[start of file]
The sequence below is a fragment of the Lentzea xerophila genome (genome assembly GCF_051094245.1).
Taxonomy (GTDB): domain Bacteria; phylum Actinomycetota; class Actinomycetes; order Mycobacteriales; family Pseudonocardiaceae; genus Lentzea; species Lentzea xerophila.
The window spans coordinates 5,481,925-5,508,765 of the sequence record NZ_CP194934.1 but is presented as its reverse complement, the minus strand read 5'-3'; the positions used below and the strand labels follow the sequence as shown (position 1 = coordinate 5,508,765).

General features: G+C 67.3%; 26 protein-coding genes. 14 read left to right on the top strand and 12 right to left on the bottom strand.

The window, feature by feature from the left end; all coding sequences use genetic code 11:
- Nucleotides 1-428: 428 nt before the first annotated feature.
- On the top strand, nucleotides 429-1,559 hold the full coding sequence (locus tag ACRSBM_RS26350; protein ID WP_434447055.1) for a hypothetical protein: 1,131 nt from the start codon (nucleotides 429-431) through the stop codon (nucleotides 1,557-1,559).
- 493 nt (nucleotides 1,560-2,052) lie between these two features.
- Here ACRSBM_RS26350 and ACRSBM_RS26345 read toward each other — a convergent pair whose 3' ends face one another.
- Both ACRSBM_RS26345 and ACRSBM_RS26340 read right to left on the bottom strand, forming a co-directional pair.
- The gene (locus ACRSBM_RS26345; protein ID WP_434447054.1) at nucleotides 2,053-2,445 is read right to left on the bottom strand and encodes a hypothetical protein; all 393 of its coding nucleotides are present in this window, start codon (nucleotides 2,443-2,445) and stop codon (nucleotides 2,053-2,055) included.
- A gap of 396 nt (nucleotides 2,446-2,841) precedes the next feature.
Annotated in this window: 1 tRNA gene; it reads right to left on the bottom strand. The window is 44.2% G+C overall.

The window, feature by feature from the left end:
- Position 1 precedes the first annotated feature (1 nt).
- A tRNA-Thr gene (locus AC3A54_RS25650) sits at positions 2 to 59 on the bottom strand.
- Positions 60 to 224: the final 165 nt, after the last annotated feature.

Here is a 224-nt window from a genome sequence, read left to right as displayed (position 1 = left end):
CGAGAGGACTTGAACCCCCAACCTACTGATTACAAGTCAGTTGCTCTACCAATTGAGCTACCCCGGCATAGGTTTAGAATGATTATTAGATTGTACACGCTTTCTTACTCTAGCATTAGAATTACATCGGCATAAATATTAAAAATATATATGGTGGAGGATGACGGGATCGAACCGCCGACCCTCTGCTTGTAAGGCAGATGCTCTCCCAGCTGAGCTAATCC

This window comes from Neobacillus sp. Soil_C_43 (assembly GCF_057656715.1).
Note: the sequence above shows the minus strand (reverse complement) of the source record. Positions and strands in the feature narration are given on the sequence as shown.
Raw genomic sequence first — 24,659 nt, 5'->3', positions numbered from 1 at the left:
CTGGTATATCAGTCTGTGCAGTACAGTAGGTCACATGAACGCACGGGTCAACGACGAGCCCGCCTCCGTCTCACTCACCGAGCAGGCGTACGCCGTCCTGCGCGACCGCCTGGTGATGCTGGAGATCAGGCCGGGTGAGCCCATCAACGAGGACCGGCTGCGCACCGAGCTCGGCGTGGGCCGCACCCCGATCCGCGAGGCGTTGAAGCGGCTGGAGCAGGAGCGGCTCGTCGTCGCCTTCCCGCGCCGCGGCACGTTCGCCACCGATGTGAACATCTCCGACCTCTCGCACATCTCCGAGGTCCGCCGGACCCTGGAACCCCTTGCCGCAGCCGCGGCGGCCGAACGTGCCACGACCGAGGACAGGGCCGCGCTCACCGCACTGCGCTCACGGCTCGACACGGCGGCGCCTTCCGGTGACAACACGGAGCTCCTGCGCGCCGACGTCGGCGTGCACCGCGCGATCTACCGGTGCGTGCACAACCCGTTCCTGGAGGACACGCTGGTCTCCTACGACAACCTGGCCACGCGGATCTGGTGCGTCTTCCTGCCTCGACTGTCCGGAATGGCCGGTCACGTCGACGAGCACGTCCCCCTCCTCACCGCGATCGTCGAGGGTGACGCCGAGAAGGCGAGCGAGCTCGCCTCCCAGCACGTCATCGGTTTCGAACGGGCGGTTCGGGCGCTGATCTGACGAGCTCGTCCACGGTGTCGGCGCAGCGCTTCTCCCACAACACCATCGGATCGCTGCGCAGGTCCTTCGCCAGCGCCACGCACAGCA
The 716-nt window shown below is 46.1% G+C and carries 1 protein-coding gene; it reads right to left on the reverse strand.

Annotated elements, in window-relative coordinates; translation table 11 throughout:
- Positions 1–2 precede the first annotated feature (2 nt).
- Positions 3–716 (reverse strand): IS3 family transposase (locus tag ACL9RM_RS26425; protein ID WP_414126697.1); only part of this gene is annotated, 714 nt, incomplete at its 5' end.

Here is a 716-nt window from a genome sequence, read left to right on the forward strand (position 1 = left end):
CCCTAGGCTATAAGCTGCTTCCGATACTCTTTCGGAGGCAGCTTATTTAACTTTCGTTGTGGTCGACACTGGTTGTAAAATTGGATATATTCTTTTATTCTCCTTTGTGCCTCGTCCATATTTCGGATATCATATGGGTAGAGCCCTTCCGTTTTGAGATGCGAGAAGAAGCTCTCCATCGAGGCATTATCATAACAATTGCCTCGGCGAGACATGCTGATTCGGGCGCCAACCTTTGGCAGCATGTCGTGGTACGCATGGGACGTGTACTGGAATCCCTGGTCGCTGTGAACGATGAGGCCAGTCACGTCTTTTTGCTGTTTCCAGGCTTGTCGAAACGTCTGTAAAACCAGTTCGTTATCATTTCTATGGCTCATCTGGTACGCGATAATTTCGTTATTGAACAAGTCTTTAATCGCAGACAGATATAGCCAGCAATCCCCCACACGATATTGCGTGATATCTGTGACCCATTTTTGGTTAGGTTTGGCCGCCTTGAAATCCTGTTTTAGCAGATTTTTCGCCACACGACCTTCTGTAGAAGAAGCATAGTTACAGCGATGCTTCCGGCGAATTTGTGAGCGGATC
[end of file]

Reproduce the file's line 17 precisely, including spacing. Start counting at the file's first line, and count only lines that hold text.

- Positions 60 to 224: the final 165 nt, after the last annotated feature.